Occasionally glancing down to read from notes is fine, but If are going to refer to them constantly, try having one set of notes on the table, and then placing sticky notes with short bullet points right below or next to the camera lens. That way you won’t be breaking eye contact so often. It’s also fine to look at the screen when others are speaking. Just remember to move your eyes back to the camera when you reply.

    3. Warm up
    Research has discovered that participants in videoconferences tend to be more influenced by heuristic cues – such as how likeable they perceive the speaker to be – than they are by the quality of the arguments presented by the speaker. This is attributed to the higher cognitive demands that videoconferencing places on viewers.

    When you are the presenter, you will want to guard against looking stilted and emotionless or (as I’ve seen too often) “over-acting,” since distracting mannerisms and facial expressions will all be picked up on camera. Instead, stay relaxed and mentally picture the viewer. Doing so will help you naturally express nonverbal signals of empathy, likeability and warmth – such as leaning forward slightly, smiling, and showing the palms of your hands when you gesture.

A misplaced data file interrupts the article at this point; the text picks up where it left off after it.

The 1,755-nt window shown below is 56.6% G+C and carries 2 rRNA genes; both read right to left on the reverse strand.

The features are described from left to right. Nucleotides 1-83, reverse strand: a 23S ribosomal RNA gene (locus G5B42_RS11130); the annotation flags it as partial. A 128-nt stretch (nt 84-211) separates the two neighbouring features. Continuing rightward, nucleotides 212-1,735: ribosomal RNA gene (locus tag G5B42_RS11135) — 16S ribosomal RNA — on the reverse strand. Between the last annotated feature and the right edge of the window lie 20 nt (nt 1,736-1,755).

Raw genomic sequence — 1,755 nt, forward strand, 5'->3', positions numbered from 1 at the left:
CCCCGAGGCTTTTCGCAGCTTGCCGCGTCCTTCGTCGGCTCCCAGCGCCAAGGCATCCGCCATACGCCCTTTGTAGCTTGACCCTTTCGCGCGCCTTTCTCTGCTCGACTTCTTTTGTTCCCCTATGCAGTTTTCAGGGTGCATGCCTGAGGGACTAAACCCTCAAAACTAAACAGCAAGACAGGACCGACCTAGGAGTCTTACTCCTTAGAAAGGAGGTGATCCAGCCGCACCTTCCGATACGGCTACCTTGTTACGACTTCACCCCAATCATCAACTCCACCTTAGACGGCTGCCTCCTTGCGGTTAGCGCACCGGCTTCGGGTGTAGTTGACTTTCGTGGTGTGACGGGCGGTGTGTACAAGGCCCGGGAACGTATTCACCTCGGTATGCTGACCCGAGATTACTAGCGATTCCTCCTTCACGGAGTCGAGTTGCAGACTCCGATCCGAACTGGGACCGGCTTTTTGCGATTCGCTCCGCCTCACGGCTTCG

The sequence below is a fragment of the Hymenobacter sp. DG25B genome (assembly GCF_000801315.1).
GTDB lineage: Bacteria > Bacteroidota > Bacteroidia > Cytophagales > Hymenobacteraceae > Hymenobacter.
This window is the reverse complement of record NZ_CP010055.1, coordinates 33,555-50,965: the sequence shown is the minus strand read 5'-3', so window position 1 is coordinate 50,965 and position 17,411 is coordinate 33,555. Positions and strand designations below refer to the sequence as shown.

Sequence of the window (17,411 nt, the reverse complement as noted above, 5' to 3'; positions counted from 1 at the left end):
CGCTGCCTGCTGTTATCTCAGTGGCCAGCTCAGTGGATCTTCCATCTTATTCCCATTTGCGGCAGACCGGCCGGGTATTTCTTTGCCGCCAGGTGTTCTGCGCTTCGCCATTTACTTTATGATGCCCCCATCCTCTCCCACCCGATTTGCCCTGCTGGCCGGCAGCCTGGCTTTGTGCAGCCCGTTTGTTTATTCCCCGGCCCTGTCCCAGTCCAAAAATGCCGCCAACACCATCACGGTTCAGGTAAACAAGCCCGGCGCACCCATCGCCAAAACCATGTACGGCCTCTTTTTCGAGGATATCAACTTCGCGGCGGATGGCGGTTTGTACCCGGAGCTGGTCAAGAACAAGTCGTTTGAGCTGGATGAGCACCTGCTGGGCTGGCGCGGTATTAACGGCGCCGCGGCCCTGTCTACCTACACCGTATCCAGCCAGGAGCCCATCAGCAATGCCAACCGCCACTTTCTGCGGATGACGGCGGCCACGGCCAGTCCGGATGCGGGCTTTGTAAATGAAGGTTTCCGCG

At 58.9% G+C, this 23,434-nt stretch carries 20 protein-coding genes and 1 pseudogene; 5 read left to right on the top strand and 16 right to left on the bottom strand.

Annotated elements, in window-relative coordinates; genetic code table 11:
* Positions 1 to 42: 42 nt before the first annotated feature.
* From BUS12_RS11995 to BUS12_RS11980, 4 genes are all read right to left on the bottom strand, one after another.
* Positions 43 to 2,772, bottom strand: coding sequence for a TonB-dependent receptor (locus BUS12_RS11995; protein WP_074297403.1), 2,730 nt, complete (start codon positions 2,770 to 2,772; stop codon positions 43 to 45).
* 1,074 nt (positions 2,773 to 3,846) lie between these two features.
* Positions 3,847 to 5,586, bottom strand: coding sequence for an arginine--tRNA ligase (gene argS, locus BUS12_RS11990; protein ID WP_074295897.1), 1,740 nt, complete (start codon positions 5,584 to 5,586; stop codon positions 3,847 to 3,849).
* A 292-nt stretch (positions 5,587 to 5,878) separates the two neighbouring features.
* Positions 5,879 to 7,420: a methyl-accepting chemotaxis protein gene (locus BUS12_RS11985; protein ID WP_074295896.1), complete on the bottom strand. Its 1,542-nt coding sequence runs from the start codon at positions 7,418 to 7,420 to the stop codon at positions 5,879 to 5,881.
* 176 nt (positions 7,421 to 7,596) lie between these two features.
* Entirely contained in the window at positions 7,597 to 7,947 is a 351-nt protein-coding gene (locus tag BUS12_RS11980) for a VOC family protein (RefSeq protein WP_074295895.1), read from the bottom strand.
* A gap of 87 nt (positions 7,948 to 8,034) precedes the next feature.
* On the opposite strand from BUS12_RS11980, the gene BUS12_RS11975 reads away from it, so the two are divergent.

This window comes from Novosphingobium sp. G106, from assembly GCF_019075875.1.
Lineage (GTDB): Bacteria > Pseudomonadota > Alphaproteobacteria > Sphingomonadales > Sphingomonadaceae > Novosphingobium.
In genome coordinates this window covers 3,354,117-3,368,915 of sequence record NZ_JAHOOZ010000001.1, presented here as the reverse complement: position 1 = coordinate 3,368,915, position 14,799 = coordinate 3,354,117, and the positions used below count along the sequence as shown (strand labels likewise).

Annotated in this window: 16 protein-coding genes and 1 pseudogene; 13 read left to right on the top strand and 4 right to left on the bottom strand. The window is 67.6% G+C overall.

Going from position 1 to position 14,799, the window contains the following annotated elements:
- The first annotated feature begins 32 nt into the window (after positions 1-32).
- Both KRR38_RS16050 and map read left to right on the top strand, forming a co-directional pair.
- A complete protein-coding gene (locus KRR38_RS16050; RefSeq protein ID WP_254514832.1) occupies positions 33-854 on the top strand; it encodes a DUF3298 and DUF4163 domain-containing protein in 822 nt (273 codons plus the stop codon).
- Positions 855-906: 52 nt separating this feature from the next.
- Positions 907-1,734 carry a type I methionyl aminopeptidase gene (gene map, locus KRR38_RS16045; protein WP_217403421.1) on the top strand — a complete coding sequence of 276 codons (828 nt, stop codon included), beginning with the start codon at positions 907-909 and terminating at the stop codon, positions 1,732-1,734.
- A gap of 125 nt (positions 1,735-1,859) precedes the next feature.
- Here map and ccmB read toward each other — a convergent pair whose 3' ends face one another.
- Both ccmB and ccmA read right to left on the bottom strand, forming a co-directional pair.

4. Dress for success
    Cameras change the way colors and patterns appear to the viewer. Watch news reporters on television and you’ll notice that they avoid wearing white, because it catches too much light, and that they almost never wear clothing with a pattern, because it has a tendency to “jump” and “zig-zag.” Their better choices – and yours for video – are solid, pastel or bright colors. By the way: Don’t let your hair fall in your face, and don’t wear flashy jewelry.

    5. Watch your posture
    Posture affects how people perceive you. Just as someone with good posture sends nonverbal signals of energy, enthusiasm, and health, a person with poor body posture appears uninterested, uncertain, or lethargic — which is not the impression that any of us want to project in a videoconference. Sit up straight, put both feet on the floor, then take a deep breath and exhale through your mouth to relax your neck and throat. The goal is to look comfortable and confident.

    6. Prepare to be seen
    Above all, always remember that you are visible. (Which is not as easy as it sounds if you are used to teleconferences or online exchanges.) Give your full attention to those who are speaking, as you would if you were in the same room. Don’t be seen getting distracted by email or texts. And no snacking, grooming, or fidgeting. Be aware that  your body language is constantly sending messages. One senior executive was conducting a video conference when he noticed a participant suddenly lean forward to hold his head in his hands. The executive said, “I can see you, you know. If something is bothering you, just tell me.”